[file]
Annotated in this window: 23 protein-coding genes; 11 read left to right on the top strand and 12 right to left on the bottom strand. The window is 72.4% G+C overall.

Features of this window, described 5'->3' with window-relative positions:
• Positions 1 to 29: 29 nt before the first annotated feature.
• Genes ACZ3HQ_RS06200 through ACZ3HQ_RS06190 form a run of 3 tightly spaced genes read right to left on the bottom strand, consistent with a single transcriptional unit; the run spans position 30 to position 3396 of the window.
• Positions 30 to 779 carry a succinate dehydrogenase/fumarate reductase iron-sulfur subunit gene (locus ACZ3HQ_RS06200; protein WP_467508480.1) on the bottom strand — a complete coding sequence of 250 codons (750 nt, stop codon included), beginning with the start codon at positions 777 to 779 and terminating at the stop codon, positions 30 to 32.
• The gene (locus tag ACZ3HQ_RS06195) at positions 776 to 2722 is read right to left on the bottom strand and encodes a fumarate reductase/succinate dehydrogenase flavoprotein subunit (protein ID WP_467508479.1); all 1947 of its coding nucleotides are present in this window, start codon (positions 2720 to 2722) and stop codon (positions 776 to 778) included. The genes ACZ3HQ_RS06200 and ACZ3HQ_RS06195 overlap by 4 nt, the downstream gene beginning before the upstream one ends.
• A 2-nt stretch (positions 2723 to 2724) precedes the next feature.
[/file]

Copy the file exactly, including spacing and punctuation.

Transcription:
Annotated in this window: 23 protein-coding genes; 11 read left to right on the top strand and 12 right to left on the bottom strand. The window is 72.4% G+C overall.

Features of this window, described 5'->3' with window-relative positions:
• Positions 1 to 29: 29 nt before the first annotated feature.
• Genes ACZ3HQ_RS06200 through ACZ3HQ_RS06190 form a run of 3 tightly spaced genes read right to left on the bottom strand, consistent with a single transcriptional unit; the run spans position 30 to position 3396 of the window.
• Positions 30 to 779 carry a succinate dehydrogenase/fumarate reductase iron-sulfur subunit gene (locus ACZ3HQ_RS06200; protein WP_467508480.1) on the bottom strand — a complete coding sequence of 250 codons (750 nt, stop codon included), beginning with the start codon at positions 777 to 779 and terminating at the stop codon, positions 30 to 32.
• The gene (locus tag ACZ3HQ_RS06195) at positions 776 to 2722 is read right to left on the bottom strand and encodes a fumarate reductase/succinate dehydrogenase flavoprotein subunit (protein ID WP_467508479.1); all 1947 of its coding nucleotides are present in this window, start codon (positions 2720 to 2722) and stop codon (positions 776 to 778) included. The genes ACZ3HQ_RS06200 and ACZ3HQ_RS06195 overlap by 4 nt, the downstream gene beginning before the upstream one ends.
• A 2-nt stretch (positions 2723 to 2724) precedes the next feature.